Question: How did the minstrel show develop? Describe its form, major characters, and musical content. When and why did African Americans become minstrels? In what seminal ways did African American and White minstrel performances differ?

The minstrel show emerged in the 1840s, were made by four-man teams. The shows were founded by a majority of white men from the north who were accustomed to seeing African Americans in circus acts. Minstrel teams are made up of musicians using burnt-cork makeup, blackface, who played instruments such as the fiddle or banjo and performed different skits, songs and dances. White minstrel teams claimed that they were only mirroring the behaviors of the African Americans, whether or not they were slaves.

These minstrel shows were full of music and behaviors that were very loud, lively and rhythmic, including syncopations. The music and skit dialogue were obvious in their attempts to portray African Americans. Some of their songs included, “Lucy Long”, “Blue Tail Fly”, and “Buffalo Gals”. Some minstrel shows used the format of an opening act using songs and song parodies. The middle section consisted of instrumental solos, ensembles and dances, and the final section would be a skit.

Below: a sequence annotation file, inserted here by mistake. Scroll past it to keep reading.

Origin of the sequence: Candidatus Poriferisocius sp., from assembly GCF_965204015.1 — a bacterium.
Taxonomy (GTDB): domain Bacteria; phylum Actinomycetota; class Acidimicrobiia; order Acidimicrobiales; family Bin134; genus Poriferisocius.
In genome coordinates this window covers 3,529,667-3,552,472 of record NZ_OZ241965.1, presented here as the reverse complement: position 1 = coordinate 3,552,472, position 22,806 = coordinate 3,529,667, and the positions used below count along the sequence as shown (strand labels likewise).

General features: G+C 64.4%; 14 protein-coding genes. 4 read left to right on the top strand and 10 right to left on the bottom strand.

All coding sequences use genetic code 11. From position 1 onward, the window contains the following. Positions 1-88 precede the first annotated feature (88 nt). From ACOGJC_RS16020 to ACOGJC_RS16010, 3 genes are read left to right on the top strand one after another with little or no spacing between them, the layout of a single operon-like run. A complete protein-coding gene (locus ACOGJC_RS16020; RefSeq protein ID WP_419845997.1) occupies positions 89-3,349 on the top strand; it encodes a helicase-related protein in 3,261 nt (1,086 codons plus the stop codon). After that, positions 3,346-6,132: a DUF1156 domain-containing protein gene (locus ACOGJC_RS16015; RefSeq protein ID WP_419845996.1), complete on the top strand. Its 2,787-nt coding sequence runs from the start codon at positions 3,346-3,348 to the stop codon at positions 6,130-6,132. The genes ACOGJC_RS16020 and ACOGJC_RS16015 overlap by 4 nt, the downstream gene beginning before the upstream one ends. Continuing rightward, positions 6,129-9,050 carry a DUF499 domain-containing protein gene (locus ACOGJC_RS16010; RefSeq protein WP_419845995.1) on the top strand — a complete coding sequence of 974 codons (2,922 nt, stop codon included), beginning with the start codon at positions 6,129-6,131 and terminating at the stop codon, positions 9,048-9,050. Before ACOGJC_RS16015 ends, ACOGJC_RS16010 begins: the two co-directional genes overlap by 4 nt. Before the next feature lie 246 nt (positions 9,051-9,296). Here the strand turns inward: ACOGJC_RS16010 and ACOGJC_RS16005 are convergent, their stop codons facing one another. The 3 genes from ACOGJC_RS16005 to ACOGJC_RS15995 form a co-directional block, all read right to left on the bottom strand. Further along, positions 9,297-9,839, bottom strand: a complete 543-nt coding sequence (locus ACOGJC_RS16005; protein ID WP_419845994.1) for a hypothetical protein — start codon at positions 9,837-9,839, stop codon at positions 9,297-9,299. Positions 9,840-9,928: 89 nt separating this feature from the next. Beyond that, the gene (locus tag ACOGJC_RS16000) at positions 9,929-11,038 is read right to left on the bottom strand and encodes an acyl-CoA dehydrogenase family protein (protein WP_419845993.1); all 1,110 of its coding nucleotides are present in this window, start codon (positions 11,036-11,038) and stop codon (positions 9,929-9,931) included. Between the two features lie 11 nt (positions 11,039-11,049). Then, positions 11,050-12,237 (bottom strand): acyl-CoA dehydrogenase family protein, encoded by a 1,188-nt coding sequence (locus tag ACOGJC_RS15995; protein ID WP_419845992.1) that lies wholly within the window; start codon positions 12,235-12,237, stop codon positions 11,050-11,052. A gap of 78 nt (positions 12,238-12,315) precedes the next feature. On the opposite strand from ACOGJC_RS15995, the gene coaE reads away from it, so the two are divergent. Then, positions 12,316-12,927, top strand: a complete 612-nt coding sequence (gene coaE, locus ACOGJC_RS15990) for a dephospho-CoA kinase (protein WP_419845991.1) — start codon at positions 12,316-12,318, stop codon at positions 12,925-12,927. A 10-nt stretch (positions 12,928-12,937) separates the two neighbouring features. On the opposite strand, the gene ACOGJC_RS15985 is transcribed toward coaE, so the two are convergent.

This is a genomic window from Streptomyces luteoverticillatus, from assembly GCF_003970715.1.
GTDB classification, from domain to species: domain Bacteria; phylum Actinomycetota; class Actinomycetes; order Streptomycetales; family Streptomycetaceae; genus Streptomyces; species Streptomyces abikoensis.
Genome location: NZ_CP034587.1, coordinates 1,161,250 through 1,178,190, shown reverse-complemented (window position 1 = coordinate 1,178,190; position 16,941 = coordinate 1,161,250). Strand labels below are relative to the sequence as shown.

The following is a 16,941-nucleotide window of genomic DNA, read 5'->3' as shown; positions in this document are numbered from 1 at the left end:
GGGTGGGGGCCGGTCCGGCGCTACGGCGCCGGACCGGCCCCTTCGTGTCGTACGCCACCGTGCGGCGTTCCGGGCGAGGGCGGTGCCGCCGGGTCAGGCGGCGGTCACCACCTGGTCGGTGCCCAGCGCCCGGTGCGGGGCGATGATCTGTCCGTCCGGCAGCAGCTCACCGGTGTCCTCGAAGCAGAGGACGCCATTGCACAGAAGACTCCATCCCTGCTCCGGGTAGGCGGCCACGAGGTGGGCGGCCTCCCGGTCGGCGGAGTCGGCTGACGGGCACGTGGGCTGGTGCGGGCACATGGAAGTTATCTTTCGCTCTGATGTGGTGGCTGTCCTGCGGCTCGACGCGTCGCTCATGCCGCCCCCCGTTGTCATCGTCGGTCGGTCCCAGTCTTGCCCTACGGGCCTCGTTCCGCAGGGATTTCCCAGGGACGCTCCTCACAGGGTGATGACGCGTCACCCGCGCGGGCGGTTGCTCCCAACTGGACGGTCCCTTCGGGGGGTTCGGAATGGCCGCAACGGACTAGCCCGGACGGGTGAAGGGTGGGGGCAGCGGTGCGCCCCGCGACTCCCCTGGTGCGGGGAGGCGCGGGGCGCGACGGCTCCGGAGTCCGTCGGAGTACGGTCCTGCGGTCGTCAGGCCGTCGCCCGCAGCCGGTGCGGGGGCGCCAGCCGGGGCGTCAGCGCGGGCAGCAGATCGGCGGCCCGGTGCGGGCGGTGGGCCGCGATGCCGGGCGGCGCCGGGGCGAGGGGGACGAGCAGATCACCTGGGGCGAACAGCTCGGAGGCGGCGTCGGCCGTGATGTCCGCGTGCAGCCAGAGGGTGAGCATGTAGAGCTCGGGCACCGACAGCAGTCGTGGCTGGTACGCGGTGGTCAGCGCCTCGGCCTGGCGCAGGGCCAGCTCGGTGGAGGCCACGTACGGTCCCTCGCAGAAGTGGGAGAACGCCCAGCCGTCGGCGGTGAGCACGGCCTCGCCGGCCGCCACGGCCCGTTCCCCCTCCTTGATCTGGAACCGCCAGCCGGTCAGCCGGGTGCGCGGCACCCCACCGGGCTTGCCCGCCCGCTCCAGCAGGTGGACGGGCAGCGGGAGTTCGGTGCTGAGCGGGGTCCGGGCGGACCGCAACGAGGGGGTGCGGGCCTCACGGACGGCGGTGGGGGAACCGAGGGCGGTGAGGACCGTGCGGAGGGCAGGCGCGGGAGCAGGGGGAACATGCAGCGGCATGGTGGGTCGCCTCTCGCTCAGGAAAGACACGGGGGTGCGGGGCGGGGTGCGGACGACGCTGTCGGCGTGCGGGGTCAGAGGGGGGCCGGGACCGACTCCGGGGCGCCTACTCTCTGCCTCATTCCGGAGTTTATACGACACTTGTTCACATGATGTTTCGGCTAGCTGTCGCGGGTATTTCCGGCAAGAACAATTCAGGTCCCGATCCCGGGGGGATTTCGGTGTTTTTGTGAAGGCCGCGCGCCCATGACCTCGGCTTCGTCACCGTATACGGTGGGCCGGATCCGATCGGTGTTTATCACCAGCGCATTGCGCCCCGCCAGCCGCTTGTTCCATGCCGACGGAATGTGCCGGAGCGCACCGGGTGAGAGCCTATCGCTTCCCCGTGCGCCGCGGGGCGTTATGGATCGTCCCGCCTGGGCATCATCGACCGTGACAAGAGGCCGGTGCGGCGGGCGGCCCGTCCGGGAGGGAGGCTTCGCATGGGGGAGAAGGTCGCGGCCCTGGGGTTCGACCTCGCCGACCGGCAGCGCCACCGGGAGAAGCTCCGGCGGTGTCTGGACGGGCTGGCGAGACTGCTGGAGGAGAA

African American began doing theatre in the 1850s also using burnt-cork makeup. Some of their objectives were to get money, educate their children and to debunk the stereotypes portrayed by the white minstrel shows. Their skits were also used to advocate for what would become the Emancipation Proclamation making them very different than the white minstrel shows.

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